MG 1.4 - 2.0 LOW

Select to view the Differential Diagnosis.

The abnormality chosen is:

HYPOMAGNESEMIA, a serum magnesium level less than 1.4 mEq/L. A low serum magnesium level often induces hypokalemia and/or hypocalcemia. If the hypomagnesemia is not first corrected, then the low potassium and/or low calcium will be refractory to treatment. Symptoms may include lethargy, confusion, tremor, fasciculation, ataxia, nystagmus, tetany, or seizure activity. Patients with severe hypomagnesemia may manifest with Chvosteks sign (facial spasm induced by tapping over the facial nerve below the zygomatic arch and in front of the ear) or Trousseaus sign (carpal spasm induced by inflation of a sphygmomanometer above the systolic pressure for more than 3 minutes). Electrocardiographic changes include prolongation of the PR and/or QT intervals or the development of atrial or ventricular arrhythmias. Digitalis toxicity is markedly potentiated by low serum magnesium levels.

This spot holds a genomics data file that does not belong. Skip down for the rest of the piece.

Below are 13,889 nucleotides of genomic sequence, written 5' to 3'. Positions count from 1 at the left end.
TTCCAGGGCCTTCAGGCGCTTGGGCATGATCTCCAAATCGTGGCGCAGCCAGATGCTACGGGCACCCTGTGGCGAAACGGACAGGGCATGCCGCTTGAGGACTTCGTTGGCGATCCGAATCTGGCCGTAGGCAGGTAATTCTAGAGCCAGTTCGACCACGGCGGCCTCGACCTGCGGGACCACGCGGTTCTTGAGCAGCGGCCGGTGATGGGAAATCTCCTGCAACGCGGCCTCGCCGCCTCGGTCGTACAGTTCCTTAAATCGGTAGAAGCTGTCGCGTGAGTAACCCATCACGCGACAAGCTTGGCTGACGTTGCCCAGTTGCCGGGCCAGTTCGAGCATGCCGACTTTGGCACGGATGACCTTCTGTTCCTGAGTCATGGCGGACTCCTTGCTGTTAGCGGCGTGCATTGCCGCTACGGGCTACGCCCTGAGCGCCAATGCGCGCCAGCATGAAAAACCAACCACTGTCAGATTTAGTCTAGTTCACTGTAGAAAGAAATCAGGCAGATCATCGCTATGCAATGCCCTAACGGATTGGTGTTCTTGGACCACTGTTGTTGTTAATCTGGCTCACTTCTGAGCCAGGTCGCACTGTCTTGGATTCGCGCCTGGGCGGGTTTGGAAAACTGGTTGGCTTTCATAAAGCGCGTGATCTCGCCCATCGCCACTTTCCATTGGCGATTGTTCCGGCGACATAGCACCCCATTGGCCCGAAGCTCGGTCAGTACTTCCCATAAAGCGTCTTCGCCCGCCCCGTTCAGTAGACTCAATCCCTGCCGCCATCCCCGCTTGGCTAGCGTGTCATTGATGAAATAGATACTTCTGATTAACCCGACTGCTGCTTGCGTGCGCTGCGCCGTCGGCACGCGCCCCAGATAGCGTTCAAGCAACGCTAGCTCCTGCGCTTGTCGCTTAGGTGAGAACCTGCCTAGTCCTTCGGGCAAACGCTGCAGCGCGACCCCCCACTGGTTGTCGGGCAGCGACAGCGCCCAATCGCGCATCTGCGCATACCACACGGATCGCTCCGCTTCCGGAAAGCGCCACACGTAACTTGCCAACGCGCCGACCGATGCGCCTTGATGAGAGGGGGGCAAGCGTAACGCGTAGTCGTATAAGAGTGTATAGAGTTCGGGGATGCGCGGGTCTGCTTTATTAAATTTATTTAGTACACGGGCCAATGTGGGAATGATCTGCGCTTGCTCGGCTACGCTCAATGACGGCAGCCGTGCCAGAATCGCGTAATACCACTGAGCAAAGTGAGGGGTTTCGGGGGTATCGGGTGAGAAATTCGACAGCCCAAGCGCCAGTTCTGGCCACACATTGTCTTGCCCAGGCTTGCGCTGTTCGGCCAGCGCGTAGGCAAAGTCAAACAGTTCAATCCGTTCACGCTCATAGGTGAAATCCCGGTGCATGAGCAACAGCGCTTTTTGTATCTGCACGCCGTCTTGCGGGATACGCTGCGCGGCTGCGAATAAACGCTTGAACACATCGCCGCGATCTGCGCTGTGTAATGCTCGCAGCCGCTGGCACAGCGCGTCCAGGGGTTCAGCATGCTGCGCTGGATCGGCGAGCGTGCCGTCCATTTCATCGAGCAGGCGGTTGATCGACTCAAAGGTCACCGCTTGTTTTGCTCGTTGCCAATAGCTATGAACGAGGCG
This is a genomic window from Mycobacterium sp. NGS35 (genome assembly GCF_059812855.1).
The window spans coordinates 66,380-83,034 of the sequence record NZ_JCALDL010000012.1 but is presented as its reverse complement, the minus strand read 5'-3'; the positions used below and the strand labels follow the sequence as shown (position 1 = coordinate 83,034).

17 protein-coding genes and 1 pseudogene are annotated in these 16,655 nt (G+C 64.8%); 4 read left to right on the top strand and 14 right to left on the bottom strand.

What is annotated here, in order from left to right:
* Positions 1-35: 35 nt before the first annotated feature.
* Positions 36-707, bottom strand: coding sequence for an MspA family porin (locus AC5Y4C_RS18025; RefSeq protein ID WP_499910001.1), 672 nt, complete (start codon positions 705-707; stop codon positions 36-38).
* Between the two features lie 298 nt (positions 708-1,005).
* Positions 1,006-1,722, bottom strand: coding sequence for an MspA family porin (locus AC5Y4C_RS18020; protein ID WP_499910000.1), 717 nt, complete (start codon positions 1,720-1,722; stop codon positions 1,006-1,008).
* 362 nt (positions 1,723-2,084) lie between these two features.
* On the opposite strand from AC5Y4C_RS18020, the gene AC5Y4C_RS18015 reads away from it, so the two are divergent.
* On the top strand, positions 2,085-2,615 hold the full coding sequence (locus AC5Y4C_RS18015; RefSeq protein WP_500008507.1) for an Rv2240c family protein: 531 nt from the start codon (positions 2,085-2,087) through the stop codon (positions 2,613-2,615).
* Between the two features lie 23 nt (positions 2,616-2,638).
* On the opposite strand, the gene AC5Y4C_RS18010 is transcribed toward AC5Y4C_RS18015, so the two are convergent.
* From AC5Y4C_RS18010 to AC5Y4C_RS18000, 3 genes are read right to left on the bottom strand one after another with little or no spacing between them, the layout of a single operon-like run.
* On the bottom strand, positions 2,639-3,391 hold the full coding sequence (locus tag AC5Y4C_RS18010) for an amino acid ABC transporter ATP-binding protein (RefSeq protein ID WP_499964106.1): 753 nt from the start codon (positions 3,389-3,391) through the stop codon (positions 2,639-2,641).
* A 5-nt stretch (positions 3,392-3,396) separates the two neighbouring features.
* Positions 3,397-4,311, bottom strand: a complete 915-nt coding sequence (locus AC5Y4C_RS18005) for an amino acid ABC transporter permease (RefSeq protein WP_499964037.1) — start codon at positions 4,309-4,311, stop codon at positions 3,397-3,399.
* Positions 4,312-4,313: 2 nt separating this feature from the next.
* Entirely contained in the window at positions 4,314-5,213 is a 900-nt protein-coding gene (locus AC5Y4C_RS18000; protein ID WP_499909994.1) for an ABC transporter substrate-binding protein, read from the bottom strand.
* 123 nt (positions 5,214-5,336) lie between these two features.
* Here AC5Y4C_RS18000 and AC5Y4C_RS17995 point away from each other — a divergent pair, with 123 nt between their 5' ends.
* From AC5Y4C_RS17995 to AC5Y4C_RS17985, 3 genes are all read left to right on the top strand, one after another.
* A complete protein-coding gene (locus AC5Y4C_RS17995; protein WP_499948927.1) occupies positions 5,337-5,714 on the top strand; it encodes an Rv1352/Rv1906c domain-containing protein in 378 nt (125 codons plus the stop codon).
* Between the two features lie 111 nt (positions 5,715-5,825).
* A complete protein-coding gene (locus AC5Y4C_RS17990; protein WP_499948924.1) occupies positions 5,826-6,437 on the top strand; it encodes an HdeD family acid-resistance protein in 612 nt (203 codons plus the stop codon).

The first step in the workup of persistent hypomagnesemia is to determine if the cause is secondary to either a gastrointestinal (malabsorption, diarrhea, or steatorrhea) or renal cause. The most effective method to determine the source of magnesium loss is the determination of a 24-hour urine magnesium level. The level will be low when gastrointestinal losses with an adequate renal response are the underlying etiology. Conversely, when renal magnesium wasting is the cause, the 24-hour urinary magnesium level will be elevated or inadequately suppressed. Medications (diuretics, digoxin, aminoglycoside antibiotics, amphotericin B, etc.) are a common cause of excessive renal magnesium excretion.

Hypomagnesemia may be corrected with either intravenous magnesium sulfate or oral magnesium oxide (400 mg PO 4-6 times per day) or with gluconate (250-500 mg PO QD), but these should be given with extreme caution in patients with renal failure. When symptoms are not life-threatening, oral replacement is preferable and should be continued for 3 to 4 days to ensure adequate body stores. In emergent cases, magnesium sulfate 2 grams in 100 ml of either normal saline or D5W may be given over 10 minutes and then followed by continuous intravenous infusion therapy by giving 2-6 grams in one liter of fluid over the next 6 hours. Serial determinations of the serum magnesium level should be made during replacement therapy, especially in patients with renal failure.